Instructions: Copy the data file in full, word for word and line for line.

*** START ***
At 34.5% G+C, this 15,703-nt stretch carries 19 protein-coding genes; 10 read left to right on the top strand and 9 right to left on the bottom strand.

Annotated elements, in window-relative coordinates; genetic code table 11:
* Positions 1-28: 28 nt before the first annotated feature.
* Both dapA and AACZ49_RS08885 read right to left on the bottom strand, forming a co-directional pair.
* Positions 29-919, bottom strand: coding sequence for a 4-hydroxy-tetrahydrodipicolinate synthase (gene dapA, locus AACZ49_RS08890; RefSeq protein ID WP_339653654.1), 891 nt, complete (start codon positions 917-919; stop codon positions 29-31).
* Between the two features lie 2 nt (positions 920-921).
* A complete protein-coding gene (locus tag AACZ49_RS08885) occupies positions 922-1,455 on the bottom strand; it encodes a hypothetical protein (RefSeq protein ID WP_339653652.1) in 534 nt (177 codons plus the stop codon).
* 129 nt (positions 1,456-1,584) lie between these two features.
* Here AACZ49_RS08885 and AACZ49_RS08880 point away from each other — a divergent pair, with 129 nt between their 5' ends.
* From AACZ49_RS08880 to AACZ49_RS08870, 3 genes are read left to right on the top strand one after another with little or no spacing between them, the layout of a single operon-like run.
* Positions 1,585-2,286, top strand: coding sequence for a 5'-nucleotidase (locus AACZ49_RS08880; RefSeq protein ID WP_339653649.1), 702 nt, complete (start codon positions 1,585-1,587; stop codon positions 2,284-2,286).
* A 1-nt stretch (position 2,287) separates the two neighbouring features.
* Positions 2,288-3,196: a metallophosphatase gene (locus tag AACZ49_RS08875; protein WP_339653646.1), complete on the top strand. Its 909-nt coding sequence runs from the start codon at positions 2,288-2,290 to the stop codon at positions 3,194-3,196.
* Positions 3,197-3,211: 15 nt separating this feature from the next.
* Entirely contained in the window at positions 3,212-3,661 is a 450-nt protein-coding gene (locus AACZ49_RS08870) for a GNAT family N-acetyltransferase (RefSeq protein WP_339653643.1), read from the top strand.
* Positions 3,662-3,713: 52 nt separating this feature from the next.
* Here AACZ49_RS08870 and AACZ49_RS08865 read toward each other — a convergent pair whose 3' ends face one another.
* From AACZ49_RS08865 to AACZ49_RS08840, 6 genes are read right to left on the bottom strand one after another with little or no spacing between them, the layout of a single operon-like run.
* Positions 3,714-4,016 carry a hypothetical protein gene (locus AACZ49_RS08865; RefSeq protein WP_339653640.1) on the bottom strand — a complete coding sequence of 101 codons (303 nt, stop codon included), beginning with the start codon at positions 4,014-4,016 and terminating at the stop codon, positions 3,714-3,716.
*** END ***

At 34.5% G+C, this 15,703-nt stretch carries 19 protein-coding genes; 10 read left to right on the top strand and 9 right to left on the bottom strand.

Annotated elements, in window-relative coordinates; genetic code table 11:
* Positions 1-28: 28 nt before the first annotated feature.
* Both dapA and AACZ49_RS08885 read right to left on the bottom strand, forming a co-directional pair.
* Positions 29-919, bottom strand: coding sequence for a 4-hydroxy-tetrahydrodipicolinate synthase (gene dapA, locus AACZ49_RS08890; RefSeq protein ID WP_339653654.1), 891 nt, complete (start codon positions 917-919; stop codon positions 29-31).
* Between the two features lie 2 nt (positions 920-921).
* A complete protein-coding gene (locus tag AACZ49_RS08885) occupies positions 922-1,455 on the bottom strand; it encodes a hypothetical protein (RefSeq protein ID WP_339653652.1) in 534 nt (177 codons plus the stop codon).
* 129 nt (positions 1,456-1,584) lie between these two features.
* Here AACZ49_RS08885 and AACZ49_RS08880 point away from each other — a divergent pair, with 129 nt between their 5' ends.
* From AACZ49_RS08880 to AACZ49_RS08870, 3 genes are read left to right on the top strand one after another with little or no spacing between them, the layout of a single operon-like run.
* Positions 1,585-2,286, top strand: coding sequence for a 5'-nucleotidase (locus AACZ49_RS08880; RefSeq protein ID WP_339653649.1), 702 nt, complete (start codon positions 1,585-1,587; stop codon positions 2,284-2,286).
* A 1-nt stretch (position 2,287) separates the two neighbouring features.
* Positions 2,288-3,196: a metallophosphatase gene (locus tag AACZ49_RS08875; protein WP_339653646.1), complete on the top strand. Its 909-nt coding sequence runs from the start codon at positions 2,288-2,290 to the stop codon at positions 3,194-3,196.
* Positions 3,197-3,211: 15 nt separating this feature from the next.
* Entirely contained in the window at positions 3,212-3,661 is a 450-nt protein-coding gene (locus AACZ49_RS08870) for a GNAT family N-acetyltransferase (RefSeq protein WP_339653643.1), read from the top strand.
* Positions 3,662-3,713: 52 nt separating this feature from the next.
* Here AACZ49_RS08870 and AACZ49_RS08865 read toward each other — a convergent pair whose 3' ends face one another.
* From AACZ49_RS08865 to AACZ49_RS08840, 6 genes are read right to left on the bottom strand one after another with little or no spacing between them, the layout of a single operon-like run.
* Positions 3,714-4,016 carry a hypothetical protein gene (locus AACZ49_RS08865; RefSeq protein WP_339653640.1) on the bottom strand — a complete coding sequence of 101 codons (303 nt, stop codon included), beginning with the start codon at positions 4,014-4,016 and terminating at the stop codon, positions 3,714-3,716.